By Sophie Richardson, China Director

“In Hong Kong” – this was the repeated and emphatic answer from the immigration officers at Hong Kong International Airport when Kenneth Roth, executive director of Human Rights Watch, asked where the decision had been made to deny him entry to Hong Kong.

But Hong Kong and Beijing authorities apparently didn’t manage to get their stories consistent following media coverage of this unusual and disturbing decision to ban the head of an international human rights group from entering Hong Kong. Hours later, the Chinese Ministry of Foreign Affairs spokesperson Geng Shuang offered a different take, saying that “Allowing or not allowing someone’s entry is China’s sovereign right” despite the language of the Basic Law (BL), Hong Kong’s functional constitution, which states that the Hong Kong government has responsibility for who is allowed to enter. An official Fact Sheet notes that “The BL provides the Hong Kong … Government with full autonomy on immigration control matters.”

Kenneth Roth
Kenneth Roth, Human Rights Watch. Photo: Wikicommons.

Geng tried to explain Beijing’s logic with nonsensical suggestions that Human Rights Watch and other foreign civic groups are fomenting protests in Hong Kong. Since the protests started in June, Human Rights Watch has published reports and written letters to the Hong Kong government, urging it to launch an independent investigation into alleged police abuses and to respond to protesters’ demands for accountability and universal suffrage.

Once again, the Chinese authorities are trying to accuse others for their own failures there – the people of Hong Kong are the loudest and strongest voices demanding democratic freedoms and the rule of law. The current situation is a direct result of Beijing’s increasing encroachment on Hong Kong’s freedoms and its rigid disregard of the legitimate grievances of the Hong Kong people.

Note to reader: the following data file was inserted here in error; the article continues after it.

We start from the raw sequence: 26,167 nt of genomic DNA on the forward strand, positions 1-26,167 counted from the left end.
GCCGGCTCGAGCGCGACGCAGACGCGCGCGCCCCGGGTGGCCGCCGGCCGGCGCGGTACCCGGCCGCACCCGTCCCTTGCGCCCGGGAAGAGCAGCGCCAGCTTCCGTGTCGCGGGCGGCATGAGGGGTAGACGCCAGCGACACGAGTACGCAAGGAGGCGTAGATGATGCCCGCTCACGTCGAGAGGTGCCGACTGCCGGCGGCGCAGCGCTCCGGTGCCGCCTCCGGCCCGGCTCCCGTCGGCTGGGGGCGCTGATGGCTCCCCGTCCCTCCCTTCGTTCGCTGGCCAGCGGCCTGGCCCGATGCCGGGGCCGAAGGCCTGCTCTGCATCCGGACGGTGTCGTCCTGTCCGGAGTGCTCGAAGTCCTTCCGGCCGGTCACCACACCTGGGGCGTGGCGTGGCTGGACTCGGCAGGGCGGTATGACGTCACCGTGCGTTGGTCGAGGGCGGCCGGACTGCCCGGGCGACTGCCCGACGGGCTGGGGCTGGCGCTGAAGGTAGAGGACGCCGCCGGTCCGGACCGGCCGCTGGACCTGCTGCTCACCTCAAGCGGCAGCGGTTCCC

Beijing’s refusal to allow Roth’s visit and its attempt to justify its actions are sadly in keeping with its responses to international criticism of its human rights record: to try to intimidate the questioners, rather than answer the questions.

Human Rights Watch is a nonprofit, nongovernmental human rights organisation made up of roughly 400 staff members around the globe. Established in 1978, Human Rights Watch is known for its accurate fact-finding, impartial reporting, effective use of media, and targeted advocacy, often in partnership with local human rights groups. Human Rights Watch meets with governments, the United Nations, regional groups like the African Union and the European Union, financial institutions, and corporations to press for changes in policy and practice that promote human rights and justice around the world.